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Playing It Safe with No Fault Auto Insurance

In 1971, Massachusetts became the first U.S. state to offer no fault insurance for drivers. Since then many states have followed suit, though none have made changes to add this since 1976. Although some states simply retain an option to carry a no fault car insurance policy, there are some things you should learn about in relation to this type of insurance. Though none of the states that have made it mandatory to carry a no fault insurance policy are truly 100 percent “no fault”, they closely resemble areas such as Quebec and Manitoba, which have put a pure no fault system in place. Playing It Safe with No Fault Auto Insurance

Learning about what a no fault system is and whether or not your state is one is crucial when it comes to securing an insurance policy for driving. Being without the proper amount or type of car insurance coverage can lead to problems including legal ramifications. Of course, you may simply be considering this type of policy if you live in a state where this is optional but you would like to understand if it is right for you.

Understanding What No Fault Car Insurance Consists of

The name no fault insurance sums up what to expect from this type of automobile policy, fairly well. In states where no fault insurance is mandatory, it means that drivers and passengers of both cars are covered regardless of who was at fault.

So, what is the big deal? Here are some reasons no fault insurance is a positive advantage for drivers:

  • Having no fault coverage in place means repairs and medical bills are covered by each side, which cuts down on the need for lawsuits. However, it does not eliminate lawsuits as a true no fault policy would do.
  • No fault coverage means that by reducing the amount of lawsuits required to work out accident recovery, insurance companies incur a great deal less expense in relation to legal fees. The end result is that this cuts down on insurance companies’ costs altogether, meaning the premiums can be lower for policy holders.
  • As a driver you may not be able to sue another driver, but you should basically be protected from being sued as a driver yourself in an instance where you are the driver at fault. Most suits outside a no fault policy are in relation to covering medical expenses above and beyond the policy’s maximum cap off amount.
  • One major positive aspect of a no fault auto policy is that any and all injuries and medical expenses can be dealt with. With a no fault system an injured driver or passenger may be denied treatment until either individual health insurance or the liable party’s car insurance can be verified. No fault means no one has to go without treatment or even have it delayed.

Keep in mind, however, that no fault insurance, also known as Personal Injury Protection or PIP, is not entirely without faults of its own. Coverage varies between states but generally, there are some things that may not be covered even though many customers feel they should be. There are still some costs that the driver may be held responsible for such as injury or destruction of property.

Lawsuits generally result from injuries or medical bills that end up exceeding the individual driver’s own no fault car insurance policy terms. A pure no fault system does away with the need for suits concerning accidents, repairs and medical expenses completely.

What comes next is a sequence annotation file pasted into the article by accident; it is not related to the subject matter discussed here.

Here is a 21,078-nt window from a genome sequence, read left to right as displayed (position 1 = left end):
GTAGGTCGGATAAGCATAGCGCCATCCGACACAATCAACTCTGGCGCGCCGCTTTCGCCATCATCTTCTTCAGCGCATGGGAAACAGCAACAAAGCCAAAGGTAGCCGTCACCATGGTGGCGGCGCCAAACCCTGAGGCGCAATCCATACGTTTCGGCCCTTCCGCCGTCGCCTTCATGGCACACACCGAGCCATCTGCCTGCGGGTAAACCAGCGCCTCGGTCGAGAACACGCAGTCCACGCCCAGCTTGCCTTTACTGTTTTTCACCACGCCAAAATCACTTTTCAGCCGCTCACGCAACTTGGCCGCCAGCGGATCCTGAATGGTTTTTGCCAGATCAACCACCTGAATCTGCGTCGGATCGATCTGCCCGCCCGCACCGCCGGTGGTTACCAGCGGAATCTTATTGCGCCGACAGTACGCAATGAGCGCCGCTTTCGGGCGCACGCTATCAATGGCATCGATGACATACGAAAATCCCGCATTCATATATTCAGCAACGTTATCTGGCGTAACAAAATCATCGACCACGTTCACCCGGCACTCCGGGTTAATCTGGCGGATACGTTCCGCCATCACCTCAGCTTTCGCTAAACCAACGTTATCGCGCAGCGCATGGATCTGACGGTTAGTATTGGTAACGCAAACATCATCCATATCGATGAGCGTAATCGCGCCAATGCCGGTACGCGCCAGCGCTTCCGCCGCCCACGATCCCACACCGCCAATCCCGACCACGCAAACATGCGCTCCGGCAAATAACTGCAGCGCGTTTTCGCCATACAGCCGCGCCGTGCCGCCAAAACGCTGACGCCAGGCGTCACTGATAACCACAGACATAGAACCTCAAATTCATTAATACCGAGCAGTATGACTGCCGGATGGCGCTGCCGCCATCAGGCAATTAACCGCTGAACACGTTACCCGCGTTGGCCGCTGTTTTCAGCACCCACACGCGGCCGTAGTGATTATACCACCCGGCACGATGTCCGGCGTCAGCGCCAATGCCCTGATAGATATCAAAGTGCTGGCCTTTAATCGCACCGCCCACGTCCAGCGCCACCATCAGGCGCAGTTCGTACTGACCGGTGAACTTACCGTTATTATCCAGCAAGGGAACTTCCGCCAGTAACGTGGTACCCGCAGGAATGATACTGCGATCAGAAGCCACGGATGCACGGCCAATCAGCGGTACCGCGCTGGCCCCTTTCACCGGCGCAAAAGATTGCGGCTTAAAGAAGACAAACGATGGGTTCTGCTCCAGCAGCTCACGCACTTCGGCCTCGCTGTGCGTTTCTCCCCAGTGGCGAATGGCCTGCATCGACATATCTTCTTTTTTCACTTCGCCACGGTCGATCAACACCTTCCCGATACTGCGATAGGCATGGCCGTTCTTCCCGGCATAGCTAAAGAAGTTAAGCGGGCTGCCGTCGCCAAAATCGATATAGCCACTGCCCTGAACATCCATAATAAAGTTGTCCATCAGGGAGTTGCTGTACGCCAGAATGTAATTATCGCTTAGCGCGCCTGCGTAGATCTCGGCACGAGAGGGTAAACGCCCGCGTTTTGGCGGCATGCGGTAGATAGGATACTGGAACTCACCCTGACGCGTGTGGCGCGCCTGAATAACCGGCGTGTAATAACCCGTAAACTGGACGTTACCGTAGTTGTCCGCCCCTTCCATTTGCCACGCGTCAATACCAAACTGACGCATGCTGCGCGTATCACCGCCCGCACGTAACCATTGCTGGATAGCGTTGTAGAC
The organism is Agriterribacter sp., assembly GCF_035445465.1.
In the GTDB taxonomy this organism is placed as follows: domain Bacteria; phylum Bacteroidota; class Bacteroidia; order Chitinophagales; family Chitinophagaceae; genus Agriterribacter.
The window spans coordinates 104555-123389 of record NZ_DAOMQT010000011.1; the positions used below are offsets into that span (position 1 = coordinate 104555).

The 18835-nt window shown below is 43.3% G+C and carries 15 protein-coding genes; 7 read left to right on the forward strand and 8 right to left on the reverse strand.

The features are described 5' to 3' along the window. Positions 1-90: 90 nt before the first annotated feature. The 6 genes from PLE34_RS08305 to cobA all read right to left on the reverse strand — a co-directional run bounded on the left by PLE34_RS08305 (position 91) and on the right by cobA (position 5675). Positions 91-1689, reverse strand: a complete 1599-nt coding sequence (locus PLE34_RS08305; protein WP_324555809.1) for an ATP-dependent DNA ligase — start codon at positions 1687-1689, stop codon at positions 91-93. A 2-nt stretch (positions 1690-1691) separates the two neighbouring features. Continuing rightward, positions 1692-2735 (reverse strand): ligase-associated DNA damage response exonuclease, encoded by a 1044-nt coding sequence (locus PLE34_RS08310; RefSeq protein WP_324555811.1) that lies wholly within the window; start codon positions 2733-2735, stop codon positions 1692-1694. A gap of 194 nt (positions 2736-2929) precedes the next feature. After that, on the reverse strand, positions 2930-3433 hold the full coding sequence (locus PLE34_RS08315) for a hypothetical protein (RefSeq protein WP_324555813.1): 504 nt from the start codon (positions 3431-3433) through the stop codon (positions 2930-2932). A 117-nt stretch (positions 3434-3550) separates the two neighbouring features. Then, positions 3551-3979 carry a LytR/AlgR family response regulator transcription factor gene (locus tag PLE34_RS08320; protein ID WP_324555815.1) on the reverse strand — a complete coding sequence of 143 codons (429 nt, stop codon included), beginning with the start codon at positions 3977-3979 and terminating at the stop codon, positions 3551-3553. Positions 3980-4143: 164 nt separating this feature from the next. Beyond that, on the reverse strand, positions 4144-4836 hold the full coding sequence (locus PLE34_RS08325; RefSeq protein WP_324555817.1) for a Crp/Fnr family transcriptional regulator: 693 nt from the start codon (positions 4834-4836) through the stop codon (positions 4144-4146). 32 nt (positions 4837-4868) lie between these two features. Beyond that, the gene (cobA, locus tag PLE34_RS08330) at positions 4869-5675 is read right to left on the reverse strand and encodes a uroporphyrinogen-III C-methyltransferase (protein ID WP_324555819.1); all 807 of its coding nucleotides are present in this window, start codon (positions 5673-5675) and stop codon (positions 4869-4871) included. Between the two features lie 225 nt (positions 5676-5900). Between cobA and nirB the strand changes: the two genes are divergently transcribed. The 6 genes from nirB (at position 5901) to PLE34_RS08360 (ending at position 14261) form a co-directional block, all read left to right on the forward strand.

Which States Do and Don’t Utilize No Fault Insurance

Because no states have made changes to being a no fault insurance state or not since 1976, it is fairly safe at this time to list which states have made it mandatory and which have made it an option. You should, however, always check with your state’s DMV or an insurance agent in your area before starting a new policy. This is especially true if you have recently relocated to a new state or are getting car insurance for the first time.

At this time states that have made no fault car insurance mandatory include:

  • Colorado
  • Florida
  • Hawaii
  • Kansas
  • Kentucky
  • Massachusetts
  • Michigan
  • Minnesota
  • New Jersey
  • New York
  • North Dakota
  • Pennsylvania
  • Utah

States that have only made no fault auto insurance optional are:

  • Arkansas
  • Delaware
  • Maryland
  • New Hampshire
  • Oregon
  • South Dakota
  • Texas
  • Virginia
  • Washington
  • Washington DC
  • Wisconsin

No Fault Insurance vs. PIP

You may have heard of Personal Injury Protection or PIP insurance policies before. A common question that drivers ask is about the difference between PIP and no fault car insurance coverage. The thing is there is no difference aside from what it is called. The concept behind it is the same and covers drivers from being denied medical treatment in cases of an automobile accident with injuries.

There are, of course, certain issues that are automobile accident related that many drivers feel should be covered by no fault car insurance that are not. Some examples of these are:

  • Property damage that falls under the umbrella of public property. This could include signs, posts or guardrails to name just a few examples.
  • Pain and suffering
  • Emotional distress or anguish that is solely mental and emotional

Depending on the state in which you reside, other things that may be covered under your no fault insurance policy may include:

  • Any and all medical expenses including surgery
  • Wages lost as a result to the accident or  hospital stay
  • Death and funeral costs incurred

The Bottom Line

Whether or not your state has made no fault car insurance mandatory for you as a driver, you may want to consider this type of insurance policy and coverage anyway. The best news is you can get your quotes today and find out just affordable it may be for you. By providing your zip code only you can get your competitive no fault insurance rates and begin to make informed decisions about your car insurance policy.